Chief Judge Lee Rosenthal of the Southern District of Texas said the chief judges of Texas’s four district courts wrote to Gov. Greg Abbott on Dec. 11 to ask him to consider making the courts a priority in the state’s vaccine plan. Rosenthal’s courthouse in Houston is open, but the court has suspended jury trials during the pandemic. Judges have been handling cases remotely as much as possible, but that’s not possible for all court operations, she said.
“Many of our judiciary employees deal directly with people who are quite likely to be exposed to or infected with COVID, such as our probation and pretrial services officers who deal one-on-one with defendants on bond, pretrial or on post-trial supervised release, or in custody,” Rosenthal said. “It’s trying to get our people protected but not at the expense of people who are even more exposed.”
Chief Judge Pamela Pepper of the Eastern District of Wisconsin said that in writing to the governor, she and her Western District counterpart tried to emphasize the dozens of court staff who have regular, face-to-face contact with defendants in criminal cases, as well as the fact that judges and court staff also “can’t seal ourselves in a bubble.”
In Washington, DC, the chief judges of the local and federal courts sent a joint letter to Mayor Muriel Bowser on Dec. 15 asking to be included in the city’s 1b phase. They estimated needing vaccine doses for approximately 2,000 judges and essential employees and noted that the mayor’s office and the Department of Homeland Security had classified judges, lawyers, and court staff as “essential” during the pandemic.
“The responsibilities of our local and federal courts to protect the constitutional and District of Columbia and federal statutory rights of litigants in criminal, civil, family and probate matters and to maintain the rule of law and public safety in our Nation’s Capital, have required, and continue to require that the Courts remain open during the COVID-19 pandemic,” the chief judges wrote.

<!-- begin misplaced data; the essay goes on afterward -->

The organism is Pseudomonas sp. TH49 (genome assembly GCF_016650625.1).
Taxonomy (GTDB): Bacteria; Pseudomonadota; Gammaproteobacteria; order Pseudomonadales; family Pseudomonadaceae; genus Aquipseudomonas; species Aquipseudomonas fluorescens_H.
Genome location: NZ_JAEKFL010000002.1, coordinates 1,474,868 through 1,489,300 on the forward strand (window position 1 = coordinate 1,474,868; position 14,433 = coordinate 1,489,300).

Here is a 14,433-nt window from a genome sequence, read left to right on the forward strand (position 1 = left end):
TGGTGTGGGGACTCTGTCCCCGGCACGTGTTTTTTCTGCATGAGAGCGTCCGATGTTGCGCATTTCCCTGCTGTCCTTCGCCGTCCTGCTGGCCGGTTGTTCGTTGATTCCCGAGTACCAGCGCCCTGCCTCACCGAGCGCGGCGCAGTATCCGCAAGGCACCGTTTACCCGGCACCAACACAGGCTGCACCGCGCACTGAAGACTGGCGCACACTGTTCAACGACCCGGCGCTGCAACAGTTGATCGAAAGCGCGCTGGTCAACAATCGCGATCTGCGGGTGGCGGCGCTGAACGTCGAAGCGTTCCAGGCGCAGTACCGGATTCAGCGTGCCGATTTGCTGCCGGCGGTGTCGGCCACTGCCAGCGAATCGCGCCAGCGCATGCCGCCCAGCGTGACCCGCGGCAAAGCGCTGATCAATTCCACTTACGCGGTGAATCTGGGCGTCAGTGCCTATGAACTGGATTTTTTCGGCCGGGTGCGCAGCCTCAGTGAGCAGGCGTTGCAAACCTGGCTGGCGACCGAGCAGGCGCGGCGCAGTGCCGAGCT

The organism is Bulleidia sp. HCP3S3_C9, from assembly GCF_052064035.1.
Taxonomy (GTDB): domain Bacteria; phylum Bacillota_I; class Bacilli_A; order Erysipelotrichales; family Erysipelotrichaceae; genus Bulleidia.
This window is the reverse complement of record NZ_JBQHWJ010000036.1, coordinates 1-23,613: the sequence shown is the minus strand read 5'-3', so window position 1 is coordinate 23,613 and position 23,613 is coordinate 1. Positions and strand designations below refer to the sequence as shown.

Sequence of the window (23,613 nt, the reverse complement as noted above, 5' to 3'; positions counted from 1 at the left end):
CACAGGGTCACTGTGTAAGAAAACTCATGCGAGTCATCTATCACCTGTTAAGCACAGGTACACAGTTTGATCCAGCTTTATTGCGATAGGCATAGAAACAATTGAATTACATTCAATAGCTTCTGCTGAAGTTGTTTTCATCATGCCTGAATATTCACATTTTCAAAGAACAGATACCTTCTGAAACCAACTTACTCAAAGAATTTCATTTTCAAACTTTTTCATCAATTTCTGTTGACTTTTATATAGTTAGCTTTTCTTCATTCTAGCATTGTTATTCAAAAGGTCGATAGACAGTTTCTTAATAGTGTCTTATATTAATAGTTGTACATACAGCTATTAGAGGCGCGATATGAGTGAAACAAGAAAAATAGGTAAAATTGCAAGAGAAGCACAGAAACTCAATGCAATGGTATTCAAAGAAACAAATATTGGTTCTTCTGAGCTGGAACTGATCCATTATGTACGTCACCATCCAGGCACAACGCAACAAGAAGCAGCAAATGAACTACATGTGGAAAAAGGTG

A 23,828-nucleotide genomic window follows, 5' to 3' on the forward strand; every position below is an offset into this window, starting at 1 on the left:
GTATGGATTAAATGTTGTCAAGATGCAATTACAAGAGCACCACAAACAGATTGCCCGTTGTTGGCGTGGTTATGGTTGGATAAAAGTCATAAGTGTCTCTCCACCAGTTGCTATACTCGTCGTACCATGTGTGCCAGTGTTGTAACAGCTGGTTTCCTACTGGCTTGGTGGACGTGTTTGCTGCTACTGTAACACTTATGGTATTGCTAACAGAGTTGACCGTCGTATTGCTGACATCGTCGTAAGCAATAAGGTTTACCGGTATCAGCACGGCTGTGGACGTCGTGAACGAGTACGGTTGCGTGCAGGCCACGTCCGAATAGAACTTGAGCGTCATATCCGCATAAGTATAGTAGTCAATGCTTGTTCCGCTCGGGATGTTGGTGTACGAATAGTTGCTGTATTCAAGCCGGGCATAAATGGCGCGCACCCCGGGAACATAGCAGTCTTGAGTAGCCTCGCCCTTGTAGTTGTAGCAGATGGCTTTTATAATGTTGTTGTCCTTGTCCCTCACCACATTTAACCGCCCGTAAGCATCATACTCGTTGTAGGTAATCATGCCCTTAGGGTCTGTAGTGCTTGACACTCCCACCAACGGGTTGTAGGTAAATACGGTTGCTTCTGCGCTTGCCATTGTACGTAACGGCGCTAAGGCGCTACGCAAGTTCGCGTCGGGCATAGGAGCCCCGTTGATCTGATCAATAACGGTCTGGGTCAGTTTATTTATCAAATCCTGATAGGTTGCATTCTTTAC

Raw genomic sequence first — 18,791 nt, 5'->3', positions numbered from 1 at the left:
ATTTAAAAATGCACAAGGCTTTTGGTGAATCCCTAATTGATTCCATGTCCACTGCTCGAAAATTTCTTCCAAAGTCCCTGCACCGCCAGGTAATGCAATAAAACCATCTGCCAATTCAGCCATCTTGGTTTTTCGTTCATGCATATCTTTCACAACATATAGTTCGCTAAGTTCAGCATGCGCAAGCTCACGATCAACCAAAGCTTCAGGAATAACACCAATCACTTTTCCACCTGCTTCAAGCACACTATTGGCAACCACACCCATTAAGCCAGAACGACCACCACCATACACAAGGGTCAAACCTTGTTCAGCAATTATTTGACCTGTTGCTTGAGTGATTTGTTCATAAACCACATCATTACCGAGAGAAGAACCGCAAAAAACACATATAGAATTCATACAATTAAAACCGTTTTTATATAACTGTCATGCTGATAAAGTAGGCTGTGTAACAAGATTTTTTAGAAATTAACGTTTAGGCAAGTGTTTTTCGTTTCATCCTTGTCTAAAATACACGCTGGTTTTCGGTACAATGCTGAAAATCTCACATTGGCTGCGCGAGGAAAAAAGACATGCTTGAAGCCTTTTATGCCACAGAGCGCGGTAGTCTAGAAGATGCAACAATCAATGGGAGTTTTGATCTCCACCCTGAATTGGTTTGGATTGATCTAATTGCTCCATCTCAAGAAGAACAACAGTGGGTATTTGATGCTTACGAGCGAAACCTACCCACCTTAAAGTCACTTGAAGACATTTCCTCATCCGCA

Chief Judge Sidney Thomas of the US Court of Appeals for the 9th Circuit wrote to California Gov. Gavin Newsom to ask for consideration for federal judges and court staff. In a statement to BuzzFeed News, he said that they recognized that “there are higher priority groups,” but hoped Newsom would support including the federal courts in the “early priority phase.”
“It has been necessary to postpone thousands of court cases, creating a long backlog, with many defendants now confined in local jails for over a year awaiting trials that we are unable to firmly schedule. Maintaining this balance is and will remain nearly impossible until our employees are vaccinated,” Thomas said. “In the interest of justice, to continue our efforts to give those charged their right to a speedy trial, and to give judiciary employees a healthy workplace, it is my hope that Governor Newsom will facilitate inoculation of Federal Court employees at the earliest possible stage in the vaccine rollout.”
Federal public defenders in California, meanwhile, are preparing a separate letter to Newsom with their own ask to especially prioritize vaccinating inmates and the lawyers who work directly with them. Heather Williams, the head of the federal defender office for the Eastern District of California, said that because inmates can’t follow social distancing and other pandemic guidelines like the general public — and since it’s not clear that the vaccine can stop people from getting infected in the first place and spreading the disease — taking care of that population and the people who come into contact with them should be high on the list.
“We are not essential to the degree that people who make sure we have power and water, and teachers” are essential, Williams said. “But we still are essential in that we have a constitutional function that has to happen and has to happen in a really timely manner.”